An AI Assisted Collaborative Mapping Tool for Disaster Management
The team developed a deep neural network for the Humanitarian OpenStreetMap Team (HOT) and their open-source AI-assisted mapping tool where AI models are created and trained by end users in a live environment.
Each year, disasters around the world kill nearly 100,000 and affect or displace 200 million people. Many of the places where these disasters occur are literally ‘missing’ from any map and first responders lack the information to make valuable decisions regarding relief efforts.
There is a need for map data that revolutionizes disaster management, reduces risks, contributes to the achievement of the Sustainable Development Goals, and helps humanitarian organizations that are trying to meet the needs of vulnerable people.
Our Partner – HOT develops open-source apps and tools for collaborative mapping and geospatial data collection. Their tools are free for all to use and leveraged by partners such as Red Cross societies, Médecins Sans Frontières, UN agencies and programs, government agencies, and local NGOs and communities.
The project outcomes
The Humanitarian OpenStreetMap Team (HOT) utilizes OpenStreetMap (OSM) for its humanitarian actions and community development. The spatial location of buildings is essential information in terms of disaster resilience. Therefore, the task in this challenge was the development of an AI-assisted mapping tool supporting the HOT mappers in the delineation of building footprints based on aerial images.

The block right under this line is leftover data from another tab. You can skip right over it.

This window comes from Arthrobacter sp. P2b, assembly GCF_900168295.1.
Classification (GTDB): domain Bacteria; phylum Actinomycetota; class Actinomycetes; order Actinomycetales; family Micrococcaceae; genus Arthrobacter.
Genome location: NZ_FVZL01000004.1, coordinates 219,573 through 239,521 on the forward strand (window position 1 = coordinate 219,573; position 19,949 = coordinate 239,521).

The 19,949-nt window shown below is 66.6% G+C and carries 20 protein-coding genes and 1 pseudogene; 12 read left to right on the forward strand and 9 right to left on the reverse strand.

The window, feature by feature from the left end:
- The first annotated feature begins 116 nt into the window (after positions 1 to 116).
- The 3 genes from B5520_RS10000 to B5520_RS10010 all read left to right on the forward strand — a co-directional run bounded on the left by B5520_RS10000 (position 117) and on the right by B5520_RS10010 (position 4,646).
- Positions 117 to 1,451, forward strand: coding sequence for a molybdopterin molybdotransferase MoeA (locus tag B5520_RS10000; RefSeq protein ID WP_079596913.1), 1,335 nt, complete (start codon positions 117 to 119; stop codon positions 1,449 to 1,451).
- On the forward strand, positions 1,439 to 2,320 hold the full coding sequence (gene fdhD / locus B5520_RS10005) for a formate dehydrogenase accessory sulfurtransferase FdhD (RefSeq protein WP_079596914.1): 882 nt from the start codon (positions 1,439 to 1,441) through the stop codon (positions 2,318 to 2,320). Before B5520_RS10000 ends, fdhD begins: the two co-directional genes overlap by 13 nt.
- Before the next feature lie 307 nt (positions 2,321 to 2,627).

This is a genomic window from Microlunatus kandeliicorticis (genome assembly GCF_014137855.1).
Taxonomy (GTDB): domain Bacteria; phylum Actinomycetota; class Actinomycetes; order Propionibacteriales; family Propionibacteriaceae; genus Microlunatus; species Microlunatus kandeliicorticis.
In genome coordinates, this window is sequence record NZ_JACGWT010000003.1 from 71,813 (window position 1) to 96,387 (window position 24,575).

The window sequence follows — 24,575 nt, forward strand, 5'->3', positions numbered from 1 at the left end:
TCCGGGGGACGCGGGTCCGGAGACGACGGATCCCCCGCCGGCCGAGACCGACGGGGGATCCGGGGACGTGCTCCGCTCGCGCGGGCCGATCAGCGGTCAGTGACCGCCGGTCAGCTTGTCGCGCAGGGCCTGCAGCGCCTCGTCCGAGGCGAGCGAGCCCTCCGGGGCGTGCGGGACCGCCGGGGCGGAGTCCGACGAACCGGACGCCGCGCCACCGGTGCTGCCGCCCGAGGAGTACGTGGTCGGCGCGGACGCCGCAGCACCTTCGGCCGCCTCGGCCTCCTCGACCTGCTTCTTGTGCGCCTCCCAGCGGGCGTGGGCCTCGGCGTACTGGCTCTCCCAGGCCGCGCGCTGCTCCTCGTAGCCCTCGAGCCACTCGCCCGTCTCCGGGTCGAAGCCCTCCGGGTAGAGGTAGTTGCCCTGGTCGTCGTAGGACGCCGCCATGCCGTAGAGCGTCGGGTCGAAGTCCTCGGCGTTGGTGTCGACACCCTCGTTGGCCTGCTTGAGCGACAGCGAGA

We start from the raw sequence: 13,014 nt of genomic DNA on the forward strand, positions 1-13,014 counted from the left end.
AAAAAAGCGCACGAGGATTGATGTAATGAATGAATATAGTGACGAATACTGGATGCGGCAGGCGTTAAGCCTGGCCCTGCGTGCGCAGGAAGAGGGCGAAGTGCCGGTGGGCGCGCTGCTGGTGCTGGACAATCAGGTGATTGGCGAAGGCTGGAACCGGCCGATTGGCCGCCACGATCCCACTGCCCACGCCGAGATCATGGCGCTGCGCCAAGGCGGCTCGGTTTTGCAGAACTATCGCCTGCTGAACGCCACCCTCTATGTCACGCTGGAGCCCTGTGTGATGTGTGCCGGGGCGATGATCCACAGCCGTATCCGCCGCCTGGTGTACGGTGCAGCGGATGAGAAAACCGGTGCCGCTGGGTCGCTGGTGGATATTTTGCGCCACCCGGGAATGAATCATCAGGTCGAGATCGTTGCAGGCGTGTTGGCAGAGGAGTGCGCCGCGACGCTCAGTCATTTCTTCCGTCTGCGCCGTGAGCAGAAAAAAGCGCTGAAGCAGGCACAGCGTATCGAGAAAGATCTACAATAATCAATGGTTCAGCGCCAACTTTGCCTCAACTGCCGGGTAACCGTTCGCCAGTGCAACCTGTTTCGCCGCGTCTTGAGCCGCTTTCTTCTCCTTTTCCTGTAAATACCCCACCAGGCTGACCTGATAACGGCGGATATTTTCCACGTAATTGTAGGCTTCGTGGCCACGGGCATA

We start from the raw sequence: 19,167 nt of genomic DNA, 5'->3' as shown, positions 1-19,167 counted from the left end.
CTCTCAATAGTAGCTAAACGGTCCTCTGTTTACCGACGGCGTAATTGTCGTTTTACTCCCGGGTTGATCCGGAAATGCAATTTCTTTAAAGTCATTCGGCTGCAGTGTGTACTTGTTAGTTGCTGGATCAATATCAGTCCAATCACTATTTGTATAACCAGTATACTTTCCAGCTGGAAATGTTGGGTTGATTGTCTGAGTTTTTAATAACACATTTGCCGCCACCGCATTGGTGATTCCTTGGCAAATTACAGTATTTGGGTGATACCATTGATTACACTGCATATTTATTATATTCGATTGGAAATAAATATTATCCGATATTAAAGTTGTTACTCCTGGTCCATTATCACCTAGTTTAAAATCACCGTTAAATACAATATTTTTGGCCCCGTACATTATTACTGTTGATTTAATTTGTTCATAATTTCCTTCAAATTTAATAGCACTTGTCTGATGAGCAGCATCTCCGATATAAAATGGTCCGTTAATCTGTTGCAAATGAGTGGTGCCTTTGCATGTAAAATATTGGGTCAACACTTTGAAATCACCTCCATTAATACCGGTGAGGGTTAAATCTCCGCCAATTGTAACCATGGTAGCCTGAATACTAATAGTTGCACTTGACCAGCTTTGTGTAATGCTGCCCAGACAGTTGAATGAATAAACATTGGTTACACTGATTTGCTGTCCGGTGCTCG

The project team tested several architectures of Convolutional Neural Networks (CNN) during the challenge. As the provided input data was limited, the final approach was to apply the pre-trained model from the RAMP project. This deep neural network was trained with large amounts of satellite images and was used for transfer learning. The RAMP model achieved the best prediction results during fine-tuning with an average accuracy of around 94 % and an Intersection over Union score (IoU) of around 84 % across all test regions with an average inference time of ~1.7 seconds.
One major outcome of the challenge was the development of the HOTLib library as a reference implementation of the planned workflow. This Python library supports HOT in the preprocessing of the input data, the inference step based on the RAMP model as well as the post-processing of the prediction results. These project results will enable HOT to provide their mappers with an AI-assisted collaborative mapping tool.
Find a detailed technical case study on the project here.
This challenge has been hosted with our friends at
The diversity of knowledge coming from Omdena’s collaborators is amazing!
The efficiency of Omdena’s coordination is second. I am amazed at how organized and delivery-oriented they are. Normally projects don’t work this well! This project opened up new development path for HOT.